4. The Web is great, but print interrupts. Again, I thought this was a particularly good point. The printing industry is always fighting the power of e-mail and Internet marketing. The interruptive power of print is a terrific point that we need to remember to point out when presenting the value of print to our clients.
At some point in the day, most people stop what they are doing, go to their mailboxes, and flip through their mail. Yes, they scan their e-mail, too, but there is something different about “snail mail.” It’s physical. It’s tangible. There is always the possibility of a great reward—a personal letter or card or (however remote) notification that you’ve won a sweepstakes that might be more legitimate than the e-mails from Nigeria.
Snail mail provides a fundamental disruption to your day. It interrupts your thinking in a way that Internet applications do not. For well-crafted campaigns, that can make a split second difference between catching your customer’s attention and having them gloss right over your campaign.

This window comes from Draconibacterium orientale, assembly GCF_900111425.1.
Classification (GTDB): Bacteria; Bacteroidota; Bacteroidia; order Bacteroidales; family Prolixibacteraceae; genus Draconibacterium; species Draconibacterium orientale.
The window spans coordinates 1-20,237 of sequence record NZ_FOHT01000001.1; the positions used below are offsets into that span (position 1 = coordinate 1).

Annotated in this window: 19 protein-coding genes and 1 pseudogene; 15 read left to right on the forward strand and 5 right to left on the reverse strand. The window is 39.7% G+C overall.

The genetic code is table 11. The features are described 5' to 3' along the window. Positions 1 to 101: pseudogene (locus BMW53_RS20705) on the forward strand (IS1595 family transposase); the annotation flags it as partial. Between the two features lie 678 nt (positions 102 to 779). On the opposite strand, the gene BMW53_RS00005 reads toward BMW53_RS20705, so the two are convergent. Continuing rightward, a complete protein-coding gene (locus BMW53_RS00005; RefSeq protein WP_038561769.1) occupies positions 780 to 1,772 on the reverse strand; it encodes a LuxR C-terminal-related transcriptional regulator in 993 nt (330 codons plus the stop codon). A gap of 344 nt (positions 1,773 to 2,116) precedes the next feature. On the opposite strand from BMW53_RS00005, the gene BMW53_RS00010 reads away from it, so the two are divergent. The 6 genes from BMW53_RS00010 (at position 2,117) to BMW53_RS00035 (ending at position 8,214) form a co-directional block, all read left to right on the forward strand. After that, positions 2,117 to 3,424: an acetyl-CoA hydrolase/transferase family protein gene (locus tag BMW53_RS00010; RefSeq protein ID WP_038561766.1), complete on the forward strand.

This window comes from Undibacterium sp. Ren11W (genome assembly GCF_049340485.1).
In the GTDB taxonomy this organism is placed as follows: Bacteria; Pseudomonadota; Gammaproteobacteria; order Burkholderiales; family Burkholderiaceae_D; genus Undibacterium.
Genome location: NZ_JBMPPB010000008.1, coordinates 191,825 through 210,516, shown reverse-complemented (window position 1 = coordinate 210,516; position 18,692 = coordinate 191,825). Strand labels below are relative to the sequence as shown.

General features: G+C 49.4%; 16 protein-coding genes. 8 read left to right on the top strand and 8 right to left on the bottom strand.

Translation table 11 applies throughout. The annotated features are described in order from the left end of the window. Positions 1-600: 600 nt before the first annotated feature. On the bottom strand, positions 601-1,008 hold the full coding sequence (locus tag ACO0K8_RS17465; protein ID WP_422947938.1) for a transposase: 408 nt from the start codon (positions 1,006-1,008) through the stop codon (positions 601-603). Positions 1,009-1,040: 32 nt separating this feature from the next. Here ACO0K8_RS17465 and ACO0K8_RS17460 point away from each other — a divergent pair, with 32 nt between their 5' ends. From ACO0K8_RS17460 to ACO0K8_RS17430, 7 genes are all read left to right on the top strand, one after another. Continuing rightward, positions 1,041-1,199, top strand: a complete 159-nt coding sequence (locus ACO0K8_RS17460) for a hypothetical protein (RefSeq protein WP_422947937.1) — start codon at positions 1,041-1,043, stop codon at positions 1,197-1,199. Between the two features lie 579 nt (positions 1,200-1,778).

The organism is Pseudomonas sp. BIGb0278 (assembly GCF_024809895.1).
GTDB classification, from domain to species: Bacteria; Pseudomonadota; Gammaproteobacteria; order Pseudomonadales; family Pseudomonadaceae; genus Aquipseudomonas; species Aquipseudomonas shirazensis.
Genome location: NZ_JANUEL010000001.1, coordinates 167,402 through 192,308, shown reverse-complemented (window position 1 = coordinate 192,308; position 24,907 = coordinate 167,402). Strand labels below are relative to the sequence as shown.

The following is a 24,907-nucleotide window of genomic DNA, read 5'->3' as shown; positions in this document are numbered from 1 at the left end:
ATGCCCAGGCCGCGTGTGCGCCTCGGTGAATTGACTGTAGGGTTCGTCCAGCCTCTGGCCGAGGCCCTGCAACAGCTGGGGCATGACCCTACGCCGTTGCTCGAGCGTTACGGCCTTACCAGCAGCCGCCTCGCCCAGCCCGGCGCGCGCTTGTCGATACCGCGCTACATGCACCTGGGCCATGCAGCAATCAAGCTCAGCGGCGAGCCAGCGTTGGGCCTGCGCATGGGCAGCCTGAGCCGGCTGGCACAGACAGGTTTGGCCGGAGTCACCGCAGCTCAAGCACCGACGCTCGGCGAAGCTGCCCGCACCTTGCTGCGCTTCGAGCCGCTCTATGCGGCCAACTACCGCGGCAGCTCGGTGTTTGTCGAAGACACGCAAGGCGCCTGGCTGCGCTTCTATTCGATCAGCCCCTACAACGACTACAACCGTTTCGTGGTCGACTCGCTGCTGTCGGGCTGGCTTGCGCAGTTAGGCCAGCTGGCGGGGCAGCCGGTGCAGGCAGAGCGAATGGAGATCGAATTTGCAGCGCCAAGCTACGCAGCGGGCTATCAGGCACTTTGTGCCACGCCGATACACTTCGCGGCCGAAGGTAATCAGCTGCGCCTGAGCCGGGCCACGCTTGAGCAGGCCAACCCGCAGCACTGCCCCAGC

This doesn’t make print better than its e-counterparts. It just gives it a different place in the marketing toolbox. That’s why knowing how and when to use a print strategy is part of being a marketing partner and not just a 1:1 print output provider.
All of this is why I like the conclusion written by Melissa Dowling, editor-in-chief of Multi-Channel Merchant, in her Editor’s Note (November 2009). It drives home the point for printers: “Make sure you understand how your channels work together and how your customers prefer to shop and be contacted—Don’t be afraid to interrupt them.”
Heidi Tolliver-Nigro is an industry writer, an analyst specializing in digital workflow and technologies. Her e-mail address is email@example.com.